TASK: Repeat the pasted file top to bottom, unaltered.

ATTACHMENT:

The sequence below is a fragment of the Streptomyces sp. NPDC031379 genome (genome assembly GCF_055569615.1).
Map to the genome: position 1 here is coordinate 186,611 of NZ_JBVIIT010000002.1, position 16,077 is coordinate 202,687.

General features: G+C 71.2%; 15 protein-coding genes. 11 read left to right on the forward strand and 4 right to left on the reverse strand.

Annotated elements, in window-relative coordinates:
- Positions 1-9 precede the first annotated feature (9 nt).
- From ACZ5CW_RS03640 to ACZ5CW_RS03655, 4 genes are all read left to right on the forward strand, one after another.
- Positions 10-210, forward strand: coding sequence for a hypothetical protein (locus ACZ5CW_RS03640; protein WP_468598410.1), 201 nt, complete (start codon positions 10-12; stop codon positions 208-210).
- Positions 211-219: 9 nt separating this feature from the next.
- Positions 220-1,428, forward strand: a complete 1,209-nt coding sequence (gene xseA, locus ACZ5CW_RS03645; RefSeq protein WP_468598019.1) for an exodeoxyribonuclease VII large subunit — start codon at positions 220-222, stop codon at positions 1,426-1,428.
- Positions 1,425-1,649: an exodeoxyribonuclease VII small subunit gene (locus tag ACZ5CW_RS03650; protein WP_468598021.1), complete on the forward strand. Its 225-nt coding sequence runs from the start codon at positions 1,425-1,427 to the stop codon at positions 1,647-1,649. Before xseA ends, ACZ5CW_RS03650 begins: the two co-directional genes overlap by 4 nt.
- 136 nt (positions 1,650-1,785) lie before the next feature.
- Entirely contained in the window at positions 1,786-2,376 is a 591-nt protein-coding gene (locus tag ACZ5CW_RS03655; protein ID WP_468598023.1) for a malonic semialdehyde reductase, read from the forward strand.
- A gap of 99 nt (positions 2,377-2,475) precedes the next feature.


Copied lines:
The sequence below is a fragment of the Streptomyces sp. NPDC031379 genome (genome assembly GCF_055569615.1).
Map to the genome: position 1 here is coordinate 186,611 of NZ_JBVIIT010000002.1, position 16,077 is coordinate 202,687.

General features: G+C 71.2%; 15 protein-coding genes. 11 read left to right on the forward strand and 4 right to left on the reverse strand.

Annotated elements, in window-relative coordinates:
- Positions 1-9 precede the first annotated feature (9 nt).
- From ACZ5CW_RS03640 to ACZ5CW_RS03655, 4 genes are all read left to right on the forward strand, one after another.
- Positions 10-210, forward strand: coding sequence for a hypothetical protein (locus ACZ5CW_RS03640; protein WP_468598410.1), 201 nt, complete (start codon positions 10-12; stop codon positions 208-210).
- Positions 211-219: 9 nt separating this feature from the next.
- Positions 220-1,428, forward strand: a complete 1,209-nt coding sequence (gene xseA, locus ACZ5CW_RS03645; RefSeq protein WP_468598019.1) for an exodeoxyribonuclease VII large subunit — start codon at positions 220-222, stop codon at positions 1,426-1,428.
- Positions 1,425-1,649: an exodeoxyribonuclease VII small subunit gene (locus tag ACZ5CW_RS03650; protein WP_468598021.1), complete on the forward strand. Its 225-nt coding sequence runs from the start codon at positions 1,425-1,427 to the stop codon at positions 1,647-1,649. Before xseA ends, ACZ5CW_RS03650 begins: the two co-directional genes overlap by 4 nt.
- 136 nt (positions 1,650-1,785) lie before the next feature.
- Entirely contained in the window at positions 1,786-2,376 is a 591-nt protein-coding gene (locus tag ACZ5CW_RS03655; protein ID WP_468598023.1) for a malonic semialdehyde reductase, read from the forward strand.
- A gap of 99 nt (positions 2,377-2,475) precedes the next feature.